Meriem Collection Sale One / 641

The Meriem Collection. Lot 641

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**AN UNUSUAL ENAMELED STONEWARE SNUFF BOTTLE
YIXING, 1790-1840
With flat lip and recessed foot surrounded by a footrim, the bottle finely decorated with
a continuous landscape scene of a pavilion nestled amidst pine trees between a towering
rocky cliff and the bank of a river where a fisherman can be seen in his boat below
a flock of birds, the other main side decorated with a scholar holding a staff and his
attendant carrying his qin, the two figures standing on either side of a pine tree as they
look up at the sun, stained walrus ivory stopper
6.5 cm. high
$6,000-8,000

P R O V E N A N C E :
Bob C. Stevens.
Lila S. Perry.
Sotheby’s, Honolulu.
E X H I B I T E D :
Art Gallery of Greater Victoria and Vancouver Museum, The Brown Stonewares of the
Yixing Kilns. The Carol Potter Peckham Collection, 1992.
L I T E R A T U R E :
B. Stevens, The Collector’s Book of Snuff Bottles, no. 339.
The Brown Stonewares of the Yixing Kilns. The Carol Potter Peckham Collection, p. 65,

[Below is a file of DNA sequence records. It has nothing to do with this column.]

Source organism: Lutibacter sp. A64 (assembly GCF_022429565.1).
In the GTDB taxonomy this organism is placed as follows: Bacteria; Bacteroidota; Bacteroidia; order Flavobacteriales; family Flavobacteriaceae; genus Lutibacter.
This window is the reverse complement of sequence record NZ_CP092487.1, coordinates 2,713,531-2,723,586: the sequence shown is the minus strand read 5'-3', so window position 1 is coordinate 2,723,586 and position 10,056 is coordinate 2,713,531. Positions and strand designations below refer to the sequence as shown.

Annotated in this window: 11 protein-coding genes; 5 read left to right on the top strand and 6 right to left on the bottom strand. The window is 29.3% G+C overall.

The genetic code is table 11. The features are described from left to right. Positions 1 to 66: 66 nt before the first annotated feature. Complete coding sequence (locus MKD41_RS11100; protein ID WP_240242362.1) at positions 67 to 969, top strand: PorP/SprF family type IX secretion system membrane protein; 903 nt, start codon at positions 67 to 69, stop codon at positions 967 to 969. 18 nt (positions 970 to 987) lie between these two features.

fig. vi, left.

Yixing in Jiangsu province to the west of Shanghai is associated with a very distinctive type of
stoneware. It is usually purplish-brown, hence its reference in Chinese as “purple clay” ware, but
its color can vary greatly, ranging from pale beige, to brown, to green. It has been produced for
nearly a thousand years in the same place, but came to artistic prominence only in the 16th and
17th century (during the late Ming dynasty), when the scholarly classes found it a suitable material
for teapots and other scholar’s articles.

The snuff bottles are usually left plain, painted with slip designs, carved or enameled. Although the
enameled versions are obvious folk-art, they follow the tradition of literati painting in their subject
matter and mode. The subjects were, no doubt, inspired by the rivers, lakes and mountains of
Jiangnan (South of the River) area in which Yixing was situated and where so many of the literati
lived. Although the style is different, the choice of subject matter links the enameled wares with
those decorated with slip designs, such as those illustrated by Moss, Graham, Tsang, The Art of the
Chinese Snuff Bottle. The J & J Collection, nos. 253-5, and in L.S. Perry in Chinese Snuff Bottles.
The Adventures and Studies of a Collector, p. 77, no. 51.
1790–1840

The Meriem Collection. Lot 641

Hugh Moss |